A Republican state senator is trying to pull Indiana out of the Common Core State Standards national education initiative, targeting the benchmarks as a costly program that would weaken the state's schools.
The effort to overturn the set of uniform math and reading benchmarks approved by the State Board of Education in 2010 is being opposed by the Indiana Chamber of Commerce and other groups that have supported the state's adoption of a school voucher program and expansion of charter schools.
Sen. Scott Schneider, R-Indianapolis, said Tuesday he wanted to withdraw Indiana from the Common Core because he believes previous state benchmarks were better and that that it will potentially cost millions of dollars for schools to implement. He said the national initiative has led to a loss of local involvement over school standards.
"Local input from parents, from teachers, from school boards, school districts, superintendents, when we adopt Common Core, we really lose that," Schneider said.
The math and reading benchmarks were developed by a national group of state school officials and have been adopted by 45 states. The standards have since been endorsed by the Obama administration and attacked by critics as basically nationalizing public schools.
The state Senate education committee is scheduled to hear up to four hours of testimony Wednesday on Schneider's bill. The teaching standards are now being used in Indiana's kindergarten and first grade classes, with all grades set to use them starting in the 2014-15 school year.
Common Core supporters argue it fixes shortcomings in Indiana's previous benchmarks and better allow the state to judge the academic progress of students compared to other states and countries.
Derek Redelman, the Indiana Chamber of Commerce's vice president on education policy, said the group doesn't believe the Legislature should be making teaching curriculum decisions.
"If there are concerns about the standards, then we need to get at them … through a process that includes education professionals and the state Board of Education," Redelman said. "We think we ought to stick with that process."
Erin Tuttle said she went to Schneider with her concerns about Common Core after she became frustrated about how her third-grader son was being taught addition and subtraction at an Indianapolis parochial school that was using the standards to meet its state accreditation.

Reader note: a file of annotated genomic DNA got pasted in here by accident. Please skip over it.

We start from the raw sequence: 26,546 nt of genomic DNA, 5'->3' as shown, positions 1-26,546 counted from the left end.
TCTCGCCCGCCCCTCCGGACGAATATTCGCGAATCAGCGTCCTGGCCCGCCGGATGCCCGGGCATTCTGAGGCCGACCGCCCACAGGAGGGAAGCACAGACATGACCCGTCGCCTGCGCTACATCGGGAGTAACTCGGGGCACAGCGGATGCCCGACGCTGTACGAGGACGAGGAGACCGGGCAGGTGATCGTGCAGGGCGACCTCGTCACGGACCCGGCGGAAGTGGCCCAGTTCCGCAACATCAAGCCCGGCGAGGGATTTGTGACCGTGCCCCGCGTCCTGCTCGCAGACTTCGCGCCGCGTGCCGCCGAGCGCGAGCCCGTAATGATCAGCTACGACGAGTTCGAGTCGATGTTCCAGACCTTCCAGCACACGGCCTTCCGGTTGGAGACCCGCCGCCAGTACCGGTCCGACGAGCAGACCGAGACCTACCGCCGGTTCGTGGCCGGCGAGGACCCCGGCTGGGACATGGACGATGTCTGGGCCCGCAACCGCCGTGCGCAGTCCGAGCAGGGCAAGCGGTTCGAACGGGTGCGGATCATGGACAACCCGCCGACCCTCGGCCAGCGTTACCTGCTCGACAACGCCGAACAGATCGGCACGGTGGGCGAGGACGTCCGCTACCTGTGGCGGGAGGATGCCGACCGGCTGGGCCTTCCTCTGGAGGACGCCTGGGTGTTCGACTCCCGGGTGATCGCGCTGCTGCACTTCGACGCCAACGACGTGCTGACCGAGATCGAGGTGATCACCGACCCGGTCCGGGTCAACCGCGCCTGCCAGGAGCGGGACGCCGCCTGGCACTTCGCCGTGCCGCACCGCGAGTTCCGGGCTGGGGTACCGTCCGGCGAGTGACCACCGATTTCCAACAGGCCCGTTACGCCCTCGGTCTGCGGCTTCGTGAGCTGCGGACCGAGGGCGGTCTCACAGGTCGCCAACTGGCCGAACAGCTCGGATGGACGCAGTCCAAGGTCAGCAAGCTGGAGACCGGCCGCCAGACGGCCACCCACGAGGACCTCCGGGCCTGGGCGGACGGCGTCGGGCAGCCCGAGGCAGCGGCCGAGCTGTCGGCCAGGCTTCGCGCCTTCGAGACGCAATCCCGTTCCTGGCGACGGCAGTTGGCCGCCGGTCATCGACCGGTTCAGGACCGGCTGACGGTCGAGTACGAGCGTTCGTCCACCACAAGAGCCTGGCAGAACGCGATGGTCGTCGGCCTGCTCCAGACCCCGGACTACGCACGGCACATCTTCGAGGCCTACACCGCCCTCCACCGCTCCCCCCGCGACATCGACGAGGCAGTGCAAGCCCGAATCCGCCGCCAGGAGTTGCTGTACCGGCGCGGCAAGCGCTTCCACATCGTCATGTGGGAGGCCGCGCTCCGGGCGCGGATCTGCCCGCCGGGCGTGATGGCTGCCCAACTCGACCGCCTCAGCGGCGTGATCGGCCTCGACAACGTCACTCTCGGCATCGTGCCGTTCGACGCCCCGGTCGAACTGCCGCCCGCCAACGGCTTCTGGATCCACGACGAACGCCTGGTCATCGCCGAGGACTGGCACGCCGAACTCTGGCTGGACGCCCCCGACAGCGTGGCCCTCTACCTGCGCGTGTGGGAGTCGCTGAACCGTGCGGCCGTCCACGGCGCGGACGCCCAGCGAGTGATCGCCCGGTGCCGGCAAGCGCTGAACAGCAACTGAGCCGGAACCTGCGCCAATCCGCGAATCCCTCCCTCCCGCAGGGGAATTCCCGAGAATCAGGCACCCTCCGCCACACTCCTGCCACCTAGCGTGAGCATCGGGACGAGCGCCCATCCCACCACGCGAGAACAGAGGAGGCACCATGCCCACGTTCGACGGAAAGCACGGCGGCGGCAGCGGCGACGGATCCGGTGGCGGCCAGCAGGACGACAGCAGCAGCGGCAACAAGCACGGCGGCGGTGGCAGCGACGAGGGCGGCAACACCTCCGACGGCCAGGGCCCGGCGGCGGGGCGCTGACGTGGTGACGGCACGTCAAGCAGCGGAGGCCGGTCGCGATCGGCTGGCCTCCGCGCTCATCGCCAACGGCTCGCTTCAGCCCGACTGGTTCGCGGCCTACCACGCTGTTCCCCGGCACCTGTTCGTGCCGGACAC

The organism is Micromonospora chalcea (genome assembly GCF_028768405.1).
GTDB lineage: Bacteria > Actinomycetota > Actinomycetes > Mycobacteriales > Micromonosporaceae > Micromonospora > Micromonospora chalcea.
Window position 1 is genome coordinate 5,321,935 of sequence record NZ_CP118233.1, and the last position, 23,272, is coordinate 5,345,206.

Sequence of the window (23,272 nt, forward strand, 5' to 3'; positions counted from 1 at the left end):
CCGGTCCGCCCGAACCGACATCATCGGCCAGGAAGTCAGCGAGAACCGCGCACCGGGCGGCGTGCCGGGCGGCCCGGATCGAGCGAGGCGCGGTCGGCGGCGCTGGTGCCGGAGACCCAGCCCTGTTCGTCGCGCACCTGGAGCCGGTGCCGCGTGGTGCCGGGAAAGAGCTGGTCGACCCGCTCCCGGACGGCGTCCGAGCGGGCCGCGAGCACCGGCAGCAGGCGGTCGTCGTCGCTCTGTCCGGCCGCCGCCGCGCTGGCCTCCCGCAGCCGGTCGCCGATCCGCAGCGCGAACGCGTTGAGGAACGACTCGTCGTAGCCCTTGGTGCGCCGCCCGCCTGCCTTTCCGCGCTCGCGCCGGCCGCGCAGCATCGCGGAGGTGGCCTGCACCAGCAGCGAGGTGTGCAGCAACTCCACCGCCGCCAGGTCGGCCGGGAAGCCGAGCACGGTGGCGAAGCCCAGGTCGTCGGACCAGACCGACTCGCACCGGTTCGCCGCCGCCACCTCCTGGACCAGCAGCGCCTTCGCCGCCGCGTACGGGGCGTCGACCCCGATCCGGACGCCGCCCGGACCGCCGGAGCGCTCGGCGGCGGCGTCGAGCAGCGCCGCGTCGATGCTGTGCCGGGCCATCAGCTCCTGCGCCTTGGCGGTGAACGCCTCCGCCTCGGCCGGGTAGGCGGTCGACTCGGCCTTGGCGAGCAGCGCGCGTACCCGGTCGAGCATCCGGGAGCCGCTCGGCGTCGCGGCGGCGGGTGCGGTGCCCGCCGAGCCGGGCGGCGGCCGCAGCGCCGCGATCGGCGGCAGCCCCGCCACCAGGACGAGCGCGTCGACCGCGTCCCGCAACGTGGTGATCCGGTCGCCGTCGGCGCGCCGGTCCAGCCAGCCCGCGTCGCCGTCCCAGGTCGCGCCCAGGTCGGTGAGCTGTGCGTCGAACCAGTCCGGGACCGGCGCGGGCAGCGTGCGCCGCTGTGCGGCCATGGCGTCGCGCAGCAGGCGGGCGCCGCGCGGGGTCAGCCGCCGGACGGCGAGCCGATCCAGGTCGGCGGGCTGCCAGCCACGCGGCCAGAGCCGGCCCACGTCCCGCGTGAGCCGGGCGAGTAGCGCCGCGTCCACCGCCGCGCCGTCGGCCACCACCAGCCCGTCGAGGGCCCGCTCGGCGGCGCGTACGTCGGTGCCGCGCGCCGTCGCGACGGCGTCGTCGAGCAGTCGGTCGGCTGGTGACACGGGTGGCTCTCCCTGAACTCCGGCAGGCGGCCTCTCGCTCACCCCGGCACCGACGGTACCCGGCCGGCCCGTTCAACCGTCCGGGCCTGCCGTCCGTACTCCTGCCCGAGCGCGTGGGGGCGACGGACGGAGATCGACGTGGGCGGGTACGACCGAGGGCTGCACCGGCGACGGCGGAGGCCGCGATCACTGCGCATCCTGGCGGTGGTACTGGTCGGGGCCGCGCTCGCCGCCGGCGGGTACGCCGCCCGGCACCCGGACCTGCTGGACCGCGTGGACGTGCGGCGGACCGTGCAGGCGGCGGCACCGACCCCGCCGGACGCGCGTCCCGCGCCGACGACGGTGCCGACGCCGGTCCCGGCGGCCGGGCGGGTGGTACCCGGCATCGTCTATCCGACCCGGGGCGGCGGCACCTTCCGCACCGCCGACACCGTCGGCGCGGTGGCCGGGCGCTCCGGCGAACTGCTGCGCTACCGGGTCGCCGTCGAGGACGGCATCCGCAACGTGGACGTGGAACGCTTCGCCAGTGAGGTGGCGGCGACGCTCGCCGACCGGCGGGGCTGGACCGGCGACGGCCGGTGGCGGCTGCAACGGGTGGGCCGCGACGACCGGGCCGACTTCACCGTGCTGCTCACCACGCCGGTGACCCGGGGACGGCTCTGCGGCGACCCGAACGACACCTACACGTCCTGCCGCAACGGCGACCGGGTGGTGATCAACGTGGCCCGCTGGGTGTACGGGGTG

Tuttle said she complained to her son's teacher and principal before talking to the state Department of Education, which directed her to the developers of the standards — the Council of Chief State School Officers and the National Governors Association. She called her attempts to get answers like "finding a needle in a haystack."
"We think that parents who have problems or need questions answered need a short distance between the problem and the solution. The Common Core only makes that distance greater," said Tuttle, a leader of Hoosiers Against Common Core.
House Education Committee Chairman Robert Behning, R-Indianapolis, said he didn't share many of the objections to the Common Core and thought many people didn't understand how the standards were developed.
Behning said organizers of the ACT and SAT exams were expecting students to meet those benchmarks.
"If we pull out of Common Core, Indiana's students are going to be at a significant disadvantage when it comes to college applications because they probably won't score as well on those exams," he said.
A similar bill from Schneider failed to advance past the Senate education committee last year, but panel Chairman Dennis Kruse, R-Auburn, said he was inclined to change his vote to support the proposal after hearing concerns from many people over Common Core in recent months.
Kruse rejected arguments that the Legislature shouldn't get involved in the teaching standards.
"We have a book of a 1,500 pages of state regulations and laws for our public schools, so I think we already micromanage public schools," Kruse said. "I don't think another paragraph is going to hurt a whole lot."